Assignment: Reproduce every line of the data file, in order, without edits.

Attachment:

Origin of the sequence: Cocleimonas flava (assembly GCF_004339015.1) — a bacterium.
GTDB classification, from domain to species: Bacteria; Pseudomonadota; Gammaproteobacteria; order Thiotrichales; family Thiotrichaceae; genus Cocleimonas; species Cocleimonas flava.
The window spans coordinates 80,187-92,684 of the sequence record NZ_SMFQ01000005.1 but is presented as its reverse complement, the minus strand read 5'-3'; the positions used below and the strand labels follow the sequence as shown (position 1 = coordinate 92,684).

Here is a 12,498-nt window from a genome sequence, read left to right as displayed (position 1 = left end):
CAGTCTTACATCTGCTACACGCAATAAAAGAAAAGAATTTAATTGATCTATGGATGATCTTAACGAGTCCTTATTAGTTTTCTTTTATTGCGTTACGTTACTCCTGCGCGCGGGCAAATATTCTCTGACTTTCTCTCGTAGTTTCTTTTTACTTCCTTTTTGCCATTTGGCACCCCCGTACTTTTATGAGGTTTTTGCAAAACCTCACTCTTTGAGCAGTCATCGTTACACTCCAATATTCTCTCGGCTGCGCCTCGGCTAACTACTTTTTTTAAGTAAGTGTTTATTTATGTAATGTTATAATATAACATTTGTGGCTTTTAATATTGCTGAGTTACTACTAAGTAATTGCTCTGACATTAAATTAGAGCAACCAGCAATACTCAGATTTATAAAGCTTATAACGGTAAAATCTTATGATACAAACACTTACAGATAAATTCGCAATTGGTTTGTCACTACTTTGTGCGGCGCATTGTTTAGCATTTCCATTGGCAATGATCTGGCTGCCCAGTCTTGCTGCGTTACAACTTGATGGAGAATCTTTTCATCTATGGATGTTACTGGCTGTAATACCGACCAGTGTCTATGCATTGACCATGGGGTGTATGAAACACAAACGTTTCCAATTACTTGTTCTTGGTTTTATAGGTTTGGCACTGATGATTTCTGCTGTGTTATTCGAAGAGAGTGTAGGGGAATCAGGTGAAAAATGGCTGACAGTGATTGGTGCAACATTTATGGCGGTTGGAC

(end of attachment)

Origin of the sequence: Cocleimonas flava (assembly GCF_004339015.1) — a bacterium.
GTDB classification, from domain to species: Bacteria; Pseudomonadota; Gammaproteobacteria; order Thiotrichales; family Thiotrichaceae; genus Cocleimonas; species Cocleimonas flava.
The window spans coordinates 80,187-92,684 of the sequence record NZ_SMFQ01000005.1 but is presented as its reverse complement, the minus strand read 5'-3'; the positions used below and the strand labels follow the sequence as shown (position 1 = coordinate 92,684).

Here is a 12,498-nt window from a genome sequence, read left to right as displayed (position 1 = left end):
CAGTCTTACATCTGCTACACGCAATAAAAGAAAAGAATTTAATTGATCTATGGATGATCTTAACGAGTCCTTATTAGTTTTCTTTTATTGCGTTACGTTACTCCTGCGCGCGGGCAAATATTCTCTGACTTTCTCTCGTAGTTTCTTTTTACTTCCTTTTTGCCATTTGGCACCCCCGTACTTTTATGAGGTTTTTGCAAAACCTCACTCTTTGAGCAGTCATCGTTACACTCCAATATTCTCTCGGCTGCGCCTCGGCTAACTACTTTTTTTAAGTAAGTGTTTATTTATGTAATGTTATAATATAACATTTGTGGCTTTTAATATTGCTGAGTTACTACTAAGTAATTGCTCTGACATTAAATTAGAGCAACCAGCAATACTCAGATTTATAAAGCTTATAACGGTAAAATCTTATGATACAAACACTTACAGATAAATTCGCAATTGGTTTGTCACTACTTTGTGCGGCGCATTGTTTAGCATTTCCATTGGCAATGATCTGGCTGCCCAGTCTTGCTGCGTTACAACTTGATGGAGAATCTTTTCATCTATGGATGTTACTGGCTGTAATACCGACCAGTGTCTATGCATTGACCATGGGGTGTATGAAACACAAACGTTTCCAATTACTTGTTCTTGGTTTTATAGGTTTGGCACTGATGATTTCTGCTGTGTTATTCGAAGAGAGTGTAGGGGAATCAGGTGAAAAATGGCTGACAGTGATTGGTGCAACATTTATGGCGGTTGGAC